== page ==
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Max Trescott
Silicon Valley, Calif.
I'm an aviation author, publisher, and general aviation advocate.
Interests: history, computing, technology, politics, skiing, aviation
Recent Activity
Brad, in a word, no. The time delay depends upon whether the radar site operator has selected “clear air mode” or “precipitation mode.” My G1000 book goes into more detail about these modes. Minimum age by the time data hits your screen in precip mode is probably around 8 minutes. In clear air mode, it's probably around a minimum of 13 minutes old. You would need to add these numbers to the "Age" shown on your screen to estimate how old the data is.
Couldn't get it to work with IE 8, but downloaded Firefox and was able to set it up. See Question: If I click on Admin Page, will I see a list of everyone who has clicked "Like", or just the list of my friends (and perhaps their friends) who have clicked Like? I'm thinking of running a contest to encourage people to Like my blog, but to award a prize, I'd need to see the full like of people who clicked Like.
Toggle Commented Apr 25, 2010 on Liking your blog on Facebook at Everything Typepad
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Max Trescott is now following The Typepad Team
Mar 15, 2010
Finally figured it out, but this page didn't help either! Both pages should be edited to change Design > Styles to Design > Theme or Design > Theme Builder for the new Typepad
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I keep trying to change my banner, but this article refers to the old design, not the new one, so I can't figure out how to change it in the new design. I'm switching back to the old design just so I can change my banner
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Tyson, The Ford TriMotor is an amazing piece of history and great fun to fly. I was lucky enough to fly from the right seat for awhile last year. I talked about it in this prior post: Max
MJ, I'm sorry if I wasn't clear. I wasn't talking about the passing grade required to get a pilot license. 99% is of course more than adequate. I'm was talking about in-flight decision making--something which the PTS doesn't test very well. My point is that if in flight, you make a decision which has only a 99% probability of success, than on one out of every one hundred such flights, you will have an accident--which is totally unacceptable in my mind.
RJ, Good for you! CFIs should always stand up for what they know to be right, even if the boss doesn't want to hear it. Candidly, that's what you're being paid for--to teach good judgment, to exercise it yourself and to defend that good judgment when others may try to trample upon it. Howard, as a well known airline pilot and author wrote to me today, “How will this look at the hearing when you are sitting at the end of the long table and everyone else has a glass of water?” A great phrase I'll try to remember the next time I even contemplate doing something unwise. McGowan, you challenged me to "Get 'em right" and I contend that I did. No where in the article did I use the word limitation. Median is a type of average so it's not incorrect to use the term average in this context (though I admit, median would have been more accurate, which was the type of average I was thinking of). Of course you did exactly the same thing in your comment--you used the word average while describing "the mean." However if we used the mean, if every pilot scored a 100 we would all be perfect pilots, which isn't a very useful concept. Using the median is a far more useful concept, since half the pilots will always better than the other half. That 80% of the pilots think they're above average suggests that 30% of them have overestimated their skills, which could lead some of them to overestimate their ability to handle difficult situations.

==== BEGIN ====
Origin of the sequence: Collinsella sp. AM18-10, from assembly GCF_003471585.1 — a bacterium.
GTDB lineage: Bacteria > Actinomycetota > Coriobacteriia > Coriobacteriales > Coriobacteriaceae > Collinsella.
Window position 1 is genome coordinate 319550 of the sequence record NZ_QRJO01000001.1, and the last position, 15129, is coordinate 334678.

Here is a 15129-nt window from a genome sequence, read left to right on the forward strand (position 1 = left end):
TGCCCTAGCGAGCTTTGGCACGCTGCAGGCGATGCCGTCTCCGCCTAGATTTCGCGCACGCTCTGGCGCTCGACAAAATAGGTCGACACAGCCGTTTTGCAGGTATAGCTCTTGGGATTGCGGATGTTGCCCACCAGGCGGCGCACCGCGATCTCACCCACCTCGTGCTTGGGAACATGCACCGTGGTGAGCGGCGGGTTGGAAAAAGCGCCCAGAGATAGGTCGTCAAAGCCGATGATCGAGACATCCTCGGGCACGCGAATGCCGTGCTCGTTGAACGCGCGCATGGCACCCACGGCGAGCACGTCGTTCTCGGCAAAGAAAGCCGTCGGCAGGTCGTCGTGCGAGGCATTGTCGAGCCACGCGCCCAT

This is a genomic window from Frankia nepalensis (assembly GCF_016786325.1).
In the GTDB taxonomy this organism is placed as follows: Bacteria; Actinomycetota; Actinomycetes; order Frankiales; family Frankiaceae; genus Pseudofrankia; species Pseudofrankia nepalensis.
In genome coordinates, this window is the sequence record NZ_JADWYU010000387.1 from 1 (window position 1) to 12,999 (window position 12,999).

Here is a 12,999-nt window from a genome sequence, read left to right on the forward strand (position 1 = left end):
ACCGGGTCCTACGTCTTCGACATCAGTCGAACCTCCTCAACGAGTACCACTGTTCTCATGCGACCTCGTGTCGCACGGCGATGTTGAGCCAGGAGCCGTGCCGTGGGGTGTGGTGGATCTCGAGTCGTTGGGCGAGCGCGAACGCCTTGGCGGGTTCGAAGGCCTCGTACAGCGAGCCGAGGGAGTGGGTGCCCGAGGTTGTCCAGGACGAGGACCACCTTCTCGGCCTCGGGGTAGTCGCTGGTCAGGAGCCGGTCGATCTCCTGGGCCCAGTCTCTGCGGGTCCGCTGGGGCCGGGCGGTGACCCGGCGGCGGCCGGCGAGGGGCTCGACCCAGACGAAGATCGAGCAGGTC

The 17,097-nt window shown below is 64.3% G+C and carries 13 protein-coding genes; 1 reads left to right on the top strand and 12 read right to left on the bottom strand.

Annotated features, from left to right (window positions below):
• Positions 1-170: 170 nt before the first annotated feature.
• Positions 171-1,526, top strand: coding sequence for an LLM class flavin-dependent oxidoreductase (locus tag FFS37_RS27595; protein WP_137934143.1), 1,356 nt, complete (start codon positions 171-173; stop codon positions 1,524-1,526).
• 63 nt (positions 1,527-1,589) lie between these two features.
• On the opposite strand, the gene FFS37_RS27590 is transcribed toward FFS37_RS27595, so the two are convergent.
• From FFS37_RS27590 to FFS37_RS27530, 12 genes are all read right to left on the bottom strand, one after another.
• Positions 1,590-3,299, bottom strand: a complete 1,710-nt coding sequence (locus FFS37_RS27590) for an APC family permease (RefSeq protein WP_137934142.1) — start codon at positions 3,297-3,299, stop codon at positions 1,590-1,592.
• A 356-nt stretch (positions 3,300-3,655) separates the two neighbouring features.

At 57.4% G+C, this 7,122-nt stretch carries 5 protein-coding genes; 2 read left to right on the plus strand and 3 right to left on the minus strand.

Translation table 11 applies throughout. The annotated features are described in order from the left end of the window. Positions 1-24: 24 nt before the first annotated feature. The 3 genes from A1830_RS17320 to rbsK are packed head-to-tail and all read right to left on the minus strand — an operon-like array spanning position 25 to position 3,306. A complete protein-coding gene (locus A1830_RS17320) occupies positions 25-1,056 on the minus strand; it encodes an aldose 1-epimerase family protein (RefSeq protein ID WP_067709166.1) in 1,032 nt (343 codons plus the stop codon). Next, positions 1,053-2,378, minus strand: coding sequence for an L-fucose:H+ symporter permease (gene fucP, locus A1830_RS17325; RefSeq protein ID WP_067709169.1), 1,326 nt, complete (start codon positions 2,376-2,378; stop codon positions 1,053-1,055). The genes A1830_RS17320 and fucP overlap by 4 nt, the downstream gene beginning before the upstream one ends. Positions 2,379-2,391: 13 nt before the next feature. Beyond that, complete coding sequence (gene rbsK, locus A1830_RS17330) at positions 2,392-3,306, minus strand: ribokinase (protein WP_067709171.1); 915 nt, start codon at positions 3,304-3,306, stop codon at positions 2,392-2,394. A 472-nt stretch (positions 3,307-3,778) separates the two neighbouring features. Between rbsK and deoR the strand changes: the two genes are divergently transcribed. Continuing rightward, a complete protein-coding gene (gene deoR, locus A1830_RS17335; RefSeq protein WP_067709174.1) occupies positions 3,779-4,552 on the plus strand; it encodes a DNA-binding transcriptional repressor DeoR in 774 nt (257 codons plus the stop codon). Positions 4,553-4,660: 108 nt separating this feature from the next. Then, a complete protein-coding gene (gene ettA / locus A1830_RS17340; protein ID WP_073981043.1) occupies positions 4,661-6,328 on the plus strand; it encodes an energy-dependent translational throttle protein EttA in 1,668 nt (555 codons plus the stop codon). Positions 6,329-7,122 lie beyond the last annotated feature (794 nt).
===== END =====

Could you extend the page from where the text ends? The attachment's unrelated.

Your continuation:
I was just reading through some of the comments people posted while taking our GPS survey and I loved this one so much, I had to post it for everyone to see: "There's too much miscellaneous information on too many different screens. It's like trying to use TurboTax to do your taxes while flying IFR, and you don't even get a mouse and full keyboard!" Thanks for the great analogy!
Mark, I sure hope breaking FARs isn't normal for any pilot. My personal standard is to never knowing break an FAR; I hope others do the same. Regarding Russian Roulette, my point was that even a 99% probability of a favorable outcome--which is sufficient in many other areas of life--is totally inadequate for flying. I agree we cannot convert idiots. Hopefully we can give other pilots additional decision making tools early enough in their careers to prevents them from getting into trouble. I think there are licensed pilots who were never told of the risks of say, flying in the mountains, IFR, at night. That doesn't make them idiots (though perhaps they lack curiosity to have not figured that out), but it does indicate that we have a pilot training system which sometimes fails to give pilots all of the tools they need to become safe pilots. Sadly, a lot of training is geared to meeting the minimums standards outlined by the PTS. But the PTS barely addresses decision making and judgment. Yet these factors address 80% of all accidents. So yes, some idiots can never be helped. But many newly minted and even experienced pilots can learn a few new tunes while being preached to in the choir.